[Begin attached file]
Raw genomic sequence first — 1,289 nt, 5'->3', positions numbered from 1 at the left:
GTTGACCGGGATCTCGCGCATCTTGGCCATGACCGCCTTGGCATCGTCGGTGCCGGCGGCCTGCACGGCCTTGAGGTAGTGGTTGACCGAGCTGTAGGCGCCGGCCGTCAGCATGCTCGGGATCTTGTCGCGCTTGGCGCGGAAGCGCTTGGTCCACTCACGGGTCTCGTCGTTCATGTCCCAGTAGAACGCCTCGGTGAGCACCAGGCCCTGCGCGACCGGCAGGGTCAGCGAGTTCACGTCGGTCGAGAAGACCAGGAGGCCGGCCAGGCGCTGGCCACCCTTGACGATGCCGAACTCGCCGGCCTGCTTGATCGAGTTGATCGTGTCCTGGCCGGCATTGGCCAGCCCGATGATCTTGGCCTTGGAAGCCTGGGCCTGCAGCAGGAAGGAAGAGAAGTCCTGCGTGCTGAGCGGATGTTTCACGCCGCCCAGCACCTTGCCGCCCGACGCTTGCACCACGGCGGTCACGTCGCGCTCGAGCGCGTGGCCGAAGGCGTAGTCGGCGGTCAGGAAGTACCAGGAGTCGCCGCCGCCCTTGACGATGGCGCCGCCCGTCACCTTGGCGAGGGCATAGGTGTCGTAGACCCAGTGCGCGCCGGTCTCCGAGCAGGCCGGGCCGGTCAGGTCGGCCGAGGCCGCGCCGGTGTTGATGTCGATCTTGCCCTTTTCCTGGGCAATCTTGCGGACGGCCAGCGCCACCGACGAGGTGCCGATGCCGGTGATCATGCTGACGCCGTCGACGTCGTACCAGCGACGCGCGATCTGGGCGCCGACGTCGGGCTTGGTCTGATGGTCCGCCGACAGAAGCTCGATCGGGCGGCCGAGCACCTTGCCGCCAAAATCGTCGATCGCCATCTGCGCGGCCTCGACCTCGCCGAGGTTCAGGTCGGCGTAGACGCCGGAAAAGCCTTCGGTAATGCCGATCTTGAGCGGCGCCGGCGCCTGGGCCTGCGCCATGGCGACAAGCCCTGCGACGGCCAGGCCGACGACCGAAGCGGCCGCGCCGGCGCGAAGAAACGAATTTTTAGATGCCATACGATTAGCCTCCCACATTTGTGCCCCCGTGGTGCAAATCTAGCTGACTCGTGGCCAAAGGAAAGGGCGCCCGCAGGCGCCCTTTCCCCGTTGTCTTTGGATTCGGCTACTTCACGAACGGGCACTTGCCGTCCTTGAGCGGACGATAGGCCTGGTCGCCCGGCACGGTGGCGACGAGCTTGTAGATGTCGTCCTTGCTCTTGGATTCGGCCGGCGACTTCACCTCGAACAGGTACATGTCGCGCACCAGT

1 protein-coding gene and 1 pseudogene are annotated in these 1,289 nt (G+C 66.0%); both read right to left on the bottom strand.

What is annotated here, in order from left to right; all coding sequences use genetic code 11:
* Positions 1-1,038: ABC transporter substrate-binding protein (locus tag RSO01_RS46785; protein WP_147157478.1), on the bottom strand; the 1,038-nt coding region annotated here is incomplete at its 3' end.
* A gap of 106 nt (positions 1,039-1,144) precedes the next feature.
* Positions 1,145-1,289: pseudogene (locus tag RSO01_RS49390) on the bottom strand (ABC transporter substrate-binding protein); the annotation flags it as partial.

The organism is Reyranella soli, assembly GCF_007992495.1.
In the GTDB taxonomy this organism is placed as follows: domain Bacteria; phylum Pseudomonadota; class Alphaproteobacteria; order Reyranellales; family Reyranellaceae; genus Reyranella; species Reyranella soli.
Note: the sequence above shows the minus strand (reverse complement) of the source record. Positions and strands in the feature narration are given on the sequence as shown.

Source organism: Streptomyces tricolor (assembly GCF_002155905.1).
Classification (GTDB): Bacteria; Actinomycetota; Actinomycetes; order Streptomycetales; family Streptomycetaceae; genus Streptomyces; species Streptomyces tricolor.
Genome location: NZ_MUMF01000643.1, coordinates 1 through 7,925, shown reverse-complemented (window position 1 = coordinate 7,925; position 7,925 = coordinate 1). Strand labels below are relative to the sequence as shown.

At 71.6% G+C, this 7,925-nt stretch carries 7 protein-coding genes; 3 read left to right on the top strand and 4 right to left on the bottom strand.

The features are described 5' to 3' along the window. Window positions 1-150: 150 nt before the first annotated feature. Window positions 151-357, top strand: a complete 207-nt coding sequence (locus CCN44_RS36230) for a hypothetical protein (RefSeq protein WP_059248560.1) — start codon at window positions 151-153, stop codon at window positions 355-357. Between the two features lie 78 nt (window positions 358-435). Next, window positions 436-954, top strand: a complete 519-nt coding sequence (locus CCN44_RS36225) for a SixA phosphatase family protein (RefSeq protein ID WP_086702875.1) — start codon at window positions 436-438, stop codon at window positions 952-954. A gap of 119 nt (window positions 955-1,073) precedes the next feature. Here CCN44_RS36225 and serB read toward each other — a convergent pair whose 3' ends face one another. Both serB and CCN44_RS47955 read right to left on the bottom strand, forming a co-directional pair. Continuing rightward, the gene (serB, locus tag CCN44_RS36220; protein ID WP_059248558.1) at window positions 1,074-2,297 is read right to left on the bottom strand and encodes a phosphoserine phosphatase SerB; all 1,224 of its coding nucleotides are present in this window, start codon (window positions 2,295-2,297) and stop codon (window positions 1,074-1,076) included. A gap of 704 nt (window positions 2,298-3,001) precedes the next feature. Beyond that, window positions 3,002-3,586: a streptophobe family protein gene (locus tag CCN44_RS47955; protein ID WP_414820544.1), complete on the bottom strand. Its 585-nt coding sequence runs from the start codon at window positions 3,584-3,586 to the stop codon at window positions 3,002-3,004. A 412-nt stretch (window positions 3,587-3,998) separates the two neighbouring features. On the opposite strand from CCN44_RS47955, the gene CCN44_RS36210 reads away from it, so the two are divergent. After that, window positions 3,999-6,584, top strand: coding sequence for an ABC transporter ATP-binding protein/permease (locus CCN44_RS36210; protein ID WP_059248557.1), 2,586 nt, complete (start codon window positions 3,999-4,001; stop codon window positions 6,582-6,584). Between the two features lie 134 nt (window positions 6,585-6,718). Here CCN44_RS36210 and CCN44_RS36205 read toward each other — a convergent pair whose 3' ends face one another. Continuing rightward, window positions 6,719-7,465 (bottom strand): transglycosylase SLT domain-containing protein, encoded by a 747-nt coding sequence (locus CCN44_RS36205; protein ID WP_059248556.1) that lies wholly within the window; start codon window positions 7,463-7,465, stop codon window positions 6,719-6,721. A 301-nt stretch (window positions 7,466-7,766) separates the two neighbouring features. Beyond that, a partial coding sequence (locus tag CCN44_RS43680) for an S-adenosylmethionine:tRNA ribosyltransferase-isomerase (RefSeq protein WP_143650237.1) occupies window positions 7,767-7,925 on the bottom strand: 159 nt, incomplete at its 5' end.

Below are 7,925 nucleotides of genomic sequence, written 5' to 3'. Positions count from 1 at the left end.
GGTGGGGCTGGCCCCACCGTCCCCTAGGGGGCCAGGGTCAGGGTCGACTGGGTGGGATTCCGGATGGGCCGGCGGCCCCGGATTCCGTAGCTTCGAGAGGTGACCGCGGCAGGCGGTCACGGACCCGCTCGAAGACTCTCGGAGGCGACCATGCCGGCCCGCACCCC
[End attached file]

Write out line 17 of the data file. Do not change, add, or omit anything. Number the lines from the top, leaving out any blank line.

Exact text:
GGTGGGGCTGGCCCCACCGTCCCCTAGGGGGCCAGGGTCAGGGTCGACTGGGTGGGATTCCGGATGGGCCGGCGGCCCCGGATTCCGTAGCTTCGAGAGGTGACCGCGGCAGGCGGTCACGGACCCGCTCGAAGACTCTCGGAGGCGACCATGCCGGCCCGCACCCC